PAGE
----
Iain Duncan Smith, the Secretary of State for Work and Pensions
The policies of Iain Duncan Smith's Department for Work and Pensions have been branded 'exploitative' by an engineer Reuters

A jobless electrical engineer angry about government "slave labour" policies is staging a one-man protest at being ordered to work for nothing.

John McArthur says he is subsisting on cut-price tins of spaghetti in a home without heating, after his benefits were axed by the Department for Work and Pensions (DWP) in a dispute.

He is mounting a daily protest with placards outside a Scottish firm's offices after refusing to work there for free for 26 weeks, as part of the government's Community Work Placement (CWP) scheme.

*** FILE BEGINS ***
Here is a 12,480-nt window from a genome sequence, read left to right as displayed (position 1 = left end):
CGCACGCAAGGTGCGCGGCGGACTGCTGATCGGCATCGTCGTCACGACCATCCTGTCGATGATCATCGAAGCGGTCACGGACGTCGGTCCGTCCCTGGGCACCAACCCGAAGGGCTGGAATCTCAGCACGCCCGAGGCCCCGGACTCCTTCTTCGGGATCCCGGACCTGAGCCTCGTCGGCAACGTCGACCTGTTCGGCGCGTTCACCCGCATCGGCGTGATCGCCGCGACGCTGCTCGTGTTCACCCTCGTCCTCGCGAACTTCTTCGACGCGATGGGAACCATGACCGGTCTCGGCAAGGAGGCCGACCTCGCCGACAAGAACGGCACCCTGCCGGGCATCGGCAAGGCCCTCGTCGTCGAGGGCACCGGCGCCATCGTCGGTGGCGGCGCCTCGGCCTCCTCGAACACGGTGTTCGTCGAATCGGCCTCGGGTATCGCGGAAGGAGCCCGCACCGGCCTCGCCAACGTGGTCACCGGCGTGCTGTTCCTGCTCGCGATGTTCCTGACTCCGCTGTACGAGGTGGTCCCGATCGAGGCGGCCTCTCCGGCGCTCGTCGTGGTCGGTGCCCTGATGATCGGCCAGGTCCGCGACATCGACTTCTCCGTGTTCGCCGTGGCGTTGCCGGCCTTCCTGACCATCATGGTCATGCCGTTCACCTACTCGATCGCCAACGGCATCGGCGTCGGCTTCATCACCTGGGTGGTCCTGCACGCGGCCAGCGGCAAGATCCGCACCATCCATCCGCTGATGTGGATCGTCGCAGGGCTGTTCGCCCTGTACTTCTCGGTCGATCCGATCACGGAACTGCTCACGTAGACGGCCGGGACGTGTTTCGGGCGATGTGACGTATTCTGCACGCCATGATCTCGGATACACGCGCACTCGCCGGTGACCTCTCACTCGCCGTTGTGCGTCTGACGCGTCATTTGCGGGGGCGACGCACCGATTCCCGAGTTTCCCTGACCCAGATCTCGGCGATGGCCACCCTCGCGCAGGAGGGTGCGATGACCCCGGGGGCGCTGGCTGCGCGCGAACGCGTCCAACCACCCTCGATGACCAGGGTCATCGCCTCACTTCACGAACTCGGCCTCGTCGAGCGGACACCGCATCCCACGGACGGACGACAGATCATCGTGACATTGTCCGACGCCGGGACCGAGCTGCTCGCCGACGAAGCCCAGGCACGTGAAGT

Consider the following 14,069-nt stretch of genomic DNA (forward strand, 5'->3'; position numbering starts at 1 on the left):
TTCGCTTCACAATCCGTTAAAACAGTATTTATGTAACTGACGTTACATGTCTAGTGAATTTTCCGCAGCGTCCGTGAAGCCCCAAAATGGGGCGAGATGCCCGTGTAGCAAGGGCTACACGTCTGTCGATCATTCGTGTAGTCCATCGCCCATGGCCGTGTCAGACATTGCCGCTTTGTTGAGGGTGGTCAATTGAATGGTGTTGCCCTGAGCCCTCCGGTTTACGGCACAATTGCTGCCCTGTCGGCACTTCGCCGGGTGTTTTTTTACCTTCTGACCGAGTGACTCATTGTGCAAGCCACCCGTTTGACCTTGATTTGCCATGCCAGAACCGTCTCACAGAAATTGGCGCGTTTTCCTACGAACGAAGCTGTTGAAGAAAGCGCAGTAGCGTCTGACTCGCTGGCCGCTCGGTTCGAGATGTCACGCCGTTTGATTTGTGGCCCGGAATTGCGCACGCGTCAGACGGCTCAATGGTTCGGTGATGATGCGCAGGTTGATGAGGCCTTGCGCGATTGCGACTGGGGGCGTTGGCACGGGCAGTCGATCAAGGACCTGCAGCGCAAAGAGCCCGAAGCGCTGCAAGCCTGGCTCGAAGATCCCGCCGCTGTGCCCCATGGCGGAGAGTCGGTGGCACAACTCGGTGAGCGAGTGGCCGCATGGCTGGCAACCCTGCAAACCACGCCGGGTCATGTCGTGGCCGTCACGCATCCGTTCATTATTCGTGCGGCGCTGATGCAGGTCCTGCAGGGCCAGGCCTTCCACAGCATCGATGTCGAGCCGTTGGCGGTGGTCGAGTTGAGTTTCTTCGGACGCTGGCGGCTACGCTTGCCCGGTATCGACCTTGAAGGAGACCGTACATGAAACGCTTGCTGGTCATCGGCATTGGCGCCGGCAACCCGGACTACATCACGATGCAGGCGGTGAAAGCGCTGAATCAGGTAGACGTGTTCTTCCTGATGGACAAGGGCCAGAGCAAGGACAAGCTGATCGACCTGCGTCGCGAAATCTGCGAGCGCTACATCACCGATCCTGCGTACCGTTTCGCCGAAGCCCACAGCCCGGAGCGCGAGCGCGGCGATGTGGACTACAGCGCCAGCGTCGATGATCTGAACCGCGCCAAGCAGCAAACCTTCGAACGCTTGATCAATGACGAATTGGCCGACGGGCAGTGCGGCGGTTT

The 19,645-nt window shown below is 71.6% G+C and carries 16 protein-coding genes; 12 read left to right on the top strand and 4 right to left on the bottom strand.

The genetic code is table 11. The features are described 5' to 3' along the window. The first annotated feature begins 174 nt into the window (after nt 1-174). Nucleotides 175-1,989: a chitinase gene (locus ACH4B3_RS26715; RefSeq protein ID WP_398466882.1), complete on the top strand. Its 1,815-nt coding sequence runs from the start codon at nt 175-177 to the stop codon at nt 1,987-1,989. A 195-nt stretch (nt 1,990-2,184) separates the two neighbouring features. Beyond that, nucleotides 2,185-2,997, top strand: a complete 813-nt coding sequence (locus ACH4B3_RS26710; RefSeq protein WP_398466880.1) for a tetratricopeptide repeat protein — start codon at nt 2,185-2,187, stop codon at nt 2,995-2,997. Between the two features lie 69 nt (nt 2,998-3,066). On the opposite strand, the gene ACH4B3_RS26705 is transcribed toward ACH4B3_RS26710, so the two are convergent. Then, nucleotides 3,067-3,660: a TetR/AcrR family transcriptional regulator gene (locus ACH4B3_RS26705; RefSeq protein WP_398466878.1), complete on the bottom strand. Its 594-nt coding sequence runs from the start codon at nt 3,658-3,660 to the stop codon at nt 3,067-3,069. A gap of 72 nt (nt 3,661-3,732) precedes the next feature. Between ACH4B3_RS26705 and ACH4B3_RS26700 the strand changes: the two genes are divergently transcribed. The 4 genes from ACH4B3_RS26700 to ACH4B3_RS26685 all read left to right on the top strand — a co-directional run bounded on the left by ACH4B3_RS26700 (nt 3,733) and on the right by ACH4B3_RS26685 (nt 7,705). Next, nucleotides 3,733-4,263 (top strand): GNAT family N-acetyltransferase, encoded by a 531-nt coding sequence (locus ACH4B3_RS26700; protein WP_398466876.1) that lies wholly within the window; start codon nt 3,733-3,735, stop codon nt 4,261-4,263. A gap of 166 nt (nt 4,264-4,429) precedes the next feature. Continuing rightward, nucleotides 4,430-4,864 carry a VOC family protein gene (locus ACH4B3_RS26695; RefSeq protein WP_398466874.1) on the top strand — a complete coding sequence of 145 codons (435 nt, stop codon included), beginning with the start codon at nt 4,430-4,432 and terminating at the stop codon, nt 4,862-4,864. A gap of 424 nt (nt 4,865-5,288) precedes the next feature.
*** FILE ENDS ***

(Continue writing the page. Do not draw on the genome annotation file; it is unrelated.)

McArthur, 59, landed in hot water with Iain Duncan Smith's DWP for refusing on principle to do the CWP at LAMH Recycle in Motherwell, after he previously was paid for doing the same job there.

McArthur branded CWP's "entirely exploitative" and claimed they were at the "expense of poor people who've got absolutely no choice".

Speaking to the Motherwell Times, he said: "It's essentially slave labour which bypasses the minimum wage regulations."

His one-man protest has garnered only one objection in the local community, he claimed. But it has left him living on a monthly income of just over £100.

LAMH Recycle defended its practices and insisted the company helped unemployed into work. It told the Guardian that 16 of its staff worked for nothing. A spokesman said McArthur's case had been "misrepresented."

In a statement, the DWP said: "Community Work Placements help long-term unemployed people to gain work experience which increases their confidence, helps them to gain vital skills and crucially, improves their chances of getting a job.

"These placements do not replace existing roles," it told The Independent.